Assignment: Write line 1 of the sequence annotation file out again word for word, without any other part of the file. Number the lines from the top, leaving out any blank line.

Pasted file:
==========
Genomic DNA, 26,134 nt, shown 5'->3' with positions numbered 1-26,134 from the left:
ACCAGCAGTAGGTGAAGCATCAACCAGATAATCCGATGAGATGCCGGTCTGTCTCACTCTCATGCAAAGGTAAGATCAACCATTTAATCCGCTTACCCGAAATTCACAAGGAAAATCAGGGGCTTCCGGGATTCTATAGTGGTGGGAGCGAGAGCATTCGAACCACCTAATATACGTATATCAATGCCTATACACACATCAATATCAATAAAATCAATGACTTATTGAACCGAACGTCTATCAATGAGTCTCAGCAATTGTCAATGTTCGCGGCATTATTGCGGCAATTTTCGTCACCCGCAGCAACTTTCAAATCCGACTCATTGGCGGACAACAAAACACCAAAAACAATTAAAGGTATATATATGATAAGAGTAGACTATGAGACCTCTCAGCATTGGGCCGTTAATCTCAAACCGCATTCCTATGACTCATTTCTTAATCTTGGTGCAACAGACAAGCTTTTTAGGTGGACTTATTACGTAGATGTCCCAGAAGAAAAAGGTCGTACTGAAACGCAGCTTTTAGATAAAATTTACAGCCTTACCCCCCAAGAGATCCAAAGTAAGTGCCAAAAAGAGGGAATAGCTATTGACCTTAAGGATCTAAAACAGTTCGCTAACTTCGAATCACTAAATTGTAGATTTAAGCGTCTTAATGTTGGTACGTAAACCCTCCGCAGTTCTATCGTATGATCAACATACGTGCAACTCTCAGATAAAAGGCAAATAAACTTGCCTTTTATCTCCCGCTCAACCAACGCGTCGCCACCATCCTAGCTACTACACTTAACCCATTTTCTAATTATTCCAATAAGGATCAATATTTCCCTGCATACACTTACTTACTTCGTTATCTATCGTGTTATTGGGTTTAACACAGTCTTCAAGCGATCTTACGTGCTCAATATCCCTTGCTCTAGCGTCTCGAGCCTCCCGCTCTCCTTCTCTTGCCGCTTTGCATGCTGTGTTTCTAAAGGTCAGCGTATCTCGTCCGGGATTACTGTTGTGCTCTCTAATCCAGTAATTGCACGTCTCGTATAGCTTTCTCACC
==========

Genomic DNA, 26,134 nt, shown 5'->3' with positions numbered 1-26,134 from the left: